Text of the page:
He had been originally nurtured among the crazy society of Neskyeuna Shakers, where he had been a great prophet; in their cracked, secret meetings having several times descended from heaven by the way of a trap-door, announcing the speedy opening of the seventh vial, which he carried in his vest-pocket; but, which, instead of containing gunpowder, was supposed to be charged with laudanum. A strange, apostolic whim having seized him, he had left Neskyeuna for Nantucket, where, with that cunning peculiar to craziness, he assumed a steady, common-sense exterior, and offered himself as a green-hand candidate for the Jeroboams whaling voyage. They engaged him; but straightway upon the ships getting out of sight of land, his insanity broke out in a freshet. He announced himself as the archangel Gabriel, and commanded the captain to jump overboard. He published his manifesto, whereby he set himself forth as the deliverer of the isles of the sea and vicar-general of all Oceanica. The unflinching earnestness with which he declared these things;the dark, daring play of his sleepless, excited imagination, and all the preternatural terrors of real delirium, united to invest this Gabriel in the minds of the majority of the ignorant crew, with an atmosphere of sacredness. Moreover, they were afraid of him. As such a man, however, was not of much practical use in the ship, especially as he refused to work except when he pleased, the incredulous captain would fain have been rid of him; but apprised that that individuals intention was to land him in the first convenient port, the archangel forthwith opened all his seals and vialsdevoting the ship and all hands to unconditional perdition, in case this intention was carried out. So strongly did he work upon his disciples among the crew, that at last in a body they went to the captain and told him if Gabriel was sent from the ship, not a man of them would remain. He was therefore forced to relinquish his plan. Nor would they permit Gabriel to be any way maltreated, say or do what he would; so that it came to pass that Gabriel had the complete freedom of the ship. The consequence of all this was, that the archangel cared little or nothing for the captain and mates; and since the epidemic had broken out, he carried a higher hand than ever; declaring that the plague, as he called it, was at his sole command; nor should it be stayed but according to his good pleasure. The sailors, mostly poor devils, cringed, and some of them fawned before him; in obedience to his instructions, sometimes rendering him personal homage, as to a god. Such things may seem incredible; but, however wondrous, they are true. Nor is the history of fanatics half so striking in respect to the measureless self-deception of the fanatic himself, as his measureless power of deceiving and bedevilling so many others. But it is time to return to the Pequod.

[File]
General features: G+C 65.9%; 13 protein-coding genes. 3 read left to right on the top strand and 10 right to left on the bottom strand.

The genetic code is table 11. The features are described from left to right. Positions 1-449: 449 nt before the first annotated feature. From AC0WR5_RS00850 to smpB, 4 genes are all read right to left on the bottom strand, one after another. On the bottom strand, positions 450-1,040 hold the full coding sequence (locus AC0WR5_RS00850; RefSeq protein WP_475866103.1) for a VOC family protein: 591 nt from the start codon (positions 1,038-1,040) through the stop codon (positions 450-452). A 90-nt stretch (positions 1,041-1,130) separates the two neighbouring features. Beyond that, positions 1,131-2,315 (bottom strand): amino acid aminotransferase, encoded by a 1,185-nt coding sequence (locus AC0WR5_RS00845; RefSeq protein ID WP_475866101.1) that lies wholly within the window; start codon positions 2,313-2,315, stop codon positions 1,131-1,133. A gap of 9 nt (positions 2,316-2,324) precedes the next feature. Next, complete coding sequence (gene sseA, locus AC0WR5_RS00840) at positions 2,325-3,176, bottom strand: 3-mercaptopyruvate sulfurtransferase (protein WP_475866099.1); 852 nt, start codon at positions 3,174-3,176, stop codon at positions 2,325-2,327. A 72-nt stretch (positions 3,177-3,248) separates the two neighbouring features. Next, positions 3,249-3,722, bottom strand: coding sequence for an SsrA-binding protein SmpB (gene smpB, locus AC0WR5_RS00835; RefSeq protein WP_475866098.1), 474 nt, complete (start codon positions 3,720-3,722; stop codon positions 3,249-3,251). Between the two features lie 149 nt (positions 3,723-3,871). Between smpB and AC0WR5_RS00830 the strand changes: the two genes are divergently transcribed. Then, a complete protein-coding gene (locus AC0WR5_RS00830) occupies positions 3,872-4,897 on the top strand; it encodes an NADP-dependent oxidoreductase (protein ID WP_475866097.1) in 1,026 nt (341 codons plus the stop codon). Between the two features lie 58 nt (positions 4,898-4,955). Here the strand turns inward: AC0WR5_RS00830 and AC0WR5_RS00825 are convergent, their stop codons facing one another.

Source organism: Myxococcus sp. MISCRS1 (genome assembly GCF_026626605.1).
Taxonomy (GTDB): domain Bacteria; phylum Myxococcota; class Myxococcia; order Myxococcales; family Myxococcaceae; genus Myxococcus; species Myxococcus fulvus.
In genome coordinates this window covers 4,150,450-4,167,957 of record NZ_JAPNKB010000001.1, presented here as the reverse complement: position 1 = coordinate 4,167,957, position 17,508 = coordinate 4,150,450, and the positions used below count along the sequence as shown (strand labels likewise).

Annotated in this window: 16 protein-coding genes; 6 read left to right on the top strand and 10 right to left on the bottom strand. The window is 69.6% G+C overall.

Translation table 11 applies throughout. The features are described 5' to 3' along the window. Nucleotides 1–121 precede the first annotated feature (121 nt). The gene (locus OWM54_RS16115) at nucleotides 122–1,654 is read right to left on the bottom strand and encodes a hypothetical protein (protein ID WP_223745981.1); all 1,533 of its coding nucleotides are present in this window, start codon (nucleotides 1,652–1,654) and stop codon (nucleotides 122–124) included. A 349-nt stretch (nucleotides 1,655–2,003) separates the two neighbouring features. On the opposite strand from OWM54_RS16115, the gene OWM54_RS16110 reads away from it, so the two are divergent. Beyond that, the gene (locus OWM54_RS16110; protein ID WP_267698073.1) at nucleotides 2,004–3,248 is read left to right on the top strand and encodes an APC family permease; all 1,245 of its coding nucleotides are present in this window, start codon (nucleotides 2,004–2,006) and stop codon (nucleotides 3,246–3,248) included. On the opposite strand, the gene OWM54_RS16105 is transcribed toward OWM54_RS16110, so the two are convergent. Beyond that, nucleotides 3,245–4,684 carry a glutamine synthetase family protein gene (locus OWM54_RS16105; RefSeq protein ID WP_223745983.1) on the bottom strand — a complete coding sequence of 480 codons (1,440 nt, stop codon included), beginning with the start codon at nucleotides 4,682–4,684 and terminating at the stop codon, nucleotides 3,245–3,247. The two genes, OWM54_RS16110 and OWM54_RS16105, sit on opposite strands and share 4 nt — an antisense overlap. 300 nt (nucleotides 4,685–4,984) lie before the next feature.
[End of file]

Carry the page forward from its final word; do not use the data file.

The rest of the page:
I tell thee again, Gabriel, that But again the boat tore ahead as if dragged by fiends. Nothing was said for some moments, while a succession of riotous waves rolled by, which by one of those occasional caprices of the seas were tumbling, not heaving it. Meantime, the hoisted sperm whales head jogged about very violently, and Gabriel was seen eyeing it with rather more apprehensiveness than his archangel nature seemed to warrant.